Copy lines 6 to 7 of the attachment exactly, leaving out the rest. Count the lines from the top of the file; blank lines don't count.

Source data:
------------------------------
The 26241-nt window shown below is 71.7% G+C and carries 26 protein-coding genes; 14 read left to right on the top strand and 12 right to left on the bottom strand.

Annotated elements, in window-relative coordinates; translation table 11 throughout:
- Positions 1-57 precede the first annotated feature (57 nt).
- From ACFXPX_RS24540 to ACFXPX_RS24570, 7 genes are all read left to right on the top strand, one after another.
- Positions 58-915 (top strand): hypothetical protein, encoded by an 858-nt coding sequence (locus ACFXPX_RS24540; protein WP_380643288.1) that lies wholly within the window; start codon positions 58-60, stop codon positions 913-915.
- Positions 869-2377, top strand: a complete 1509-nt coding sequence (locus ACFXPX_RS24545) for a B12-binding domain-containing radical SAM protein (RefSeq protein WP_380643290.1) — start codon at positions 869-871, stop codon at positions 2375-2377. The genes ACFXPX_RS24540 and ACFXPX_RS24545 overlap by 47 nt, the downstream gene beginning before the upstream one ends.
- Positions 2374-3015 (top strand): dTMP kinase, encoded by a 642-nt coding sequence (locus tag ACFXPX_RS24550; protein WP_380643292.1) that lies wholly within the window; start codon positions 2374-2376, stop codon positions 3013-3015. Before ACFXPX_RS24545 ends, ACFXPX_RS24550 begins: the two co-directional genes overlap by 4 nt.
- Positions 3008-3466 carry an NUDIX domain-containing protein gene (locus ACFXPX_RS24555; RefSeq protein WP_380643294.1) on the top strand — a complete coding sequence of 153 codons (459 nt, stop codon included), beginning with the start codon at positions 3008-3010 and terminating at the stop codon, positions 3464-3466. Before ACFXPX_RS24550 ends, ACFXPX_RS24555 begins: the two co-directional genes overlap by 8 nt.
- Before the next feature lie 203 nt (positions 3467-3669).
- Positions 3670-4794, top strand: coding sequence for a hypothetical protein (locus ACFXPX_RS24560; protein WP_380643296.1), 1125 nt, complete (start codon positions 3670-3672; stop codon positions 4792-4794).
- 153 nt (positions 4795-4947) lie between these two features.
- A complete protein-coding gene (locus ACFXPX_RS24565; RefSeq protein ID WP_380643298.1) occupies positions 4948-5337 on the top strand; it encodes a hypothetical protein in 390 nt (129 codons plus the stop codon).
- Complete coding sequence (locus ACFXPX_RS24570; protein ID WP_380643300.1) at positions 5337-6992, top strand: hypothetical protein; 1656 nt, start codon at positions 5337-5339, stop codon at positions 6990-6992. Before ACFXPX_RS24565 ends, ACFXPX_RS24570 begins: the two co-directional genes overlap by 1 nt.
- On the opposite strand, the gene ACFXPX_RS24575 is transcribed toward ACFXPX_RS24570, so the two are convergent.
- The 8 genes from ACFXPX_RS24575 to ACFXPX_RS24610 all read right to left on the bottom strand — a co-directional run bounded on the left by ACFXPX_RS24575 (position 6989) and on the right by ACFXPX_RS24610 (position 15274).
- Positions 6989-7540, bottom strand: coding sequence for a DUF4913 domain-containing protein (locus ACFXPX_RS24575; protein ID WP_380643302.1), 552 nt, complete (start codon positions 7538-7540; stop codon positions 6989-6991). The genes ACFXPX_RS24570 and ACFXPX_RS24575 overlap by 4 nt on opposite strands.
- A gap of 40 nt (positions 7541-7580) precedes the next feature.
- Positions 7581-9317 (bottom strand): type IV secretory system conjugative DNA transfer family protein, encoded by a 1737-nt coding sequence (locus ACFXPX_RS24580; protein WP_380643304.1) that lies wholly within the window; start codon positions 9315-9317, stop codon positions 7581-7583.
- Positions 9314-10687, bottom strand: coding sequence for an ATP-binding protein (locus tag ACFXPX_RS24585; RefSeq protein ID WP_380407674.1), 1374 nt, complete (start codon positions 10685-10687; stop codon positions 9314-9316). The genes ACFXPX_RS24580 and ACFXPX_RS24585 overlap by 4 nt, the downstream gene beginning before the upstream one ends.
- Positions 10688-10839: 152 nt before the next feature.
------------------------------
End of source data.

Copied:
- Positions 869-2377, top strand: a complete 1509-nt coding sequence (locus ACFXPX_RS24545) for a B12-binding domain-containing radical SAM protein (RefSeq protein WP_380643290.1) — start codon at positions 869-871, stop codon at positions 2375-2377. The genes ACFXPX_RS24540 and ACFXPX_RS24545 overlap by 47 nt, the downstream gene beginning before the upstream one ends.
- Positions 2374-3015 (top strand): dTMP kinase, encoded by a 642-nt coding sequence (locus tag ACFXPX_RS24550; protein WP_380643292.1) that lies wholly within the window; start codon positions 2374-2376, stop codon positions 3013-3015. Before ACFXPX_RS24545 ends, ACFXPX_RS24550 begins: the two co-directional genes overlap by 4 nt.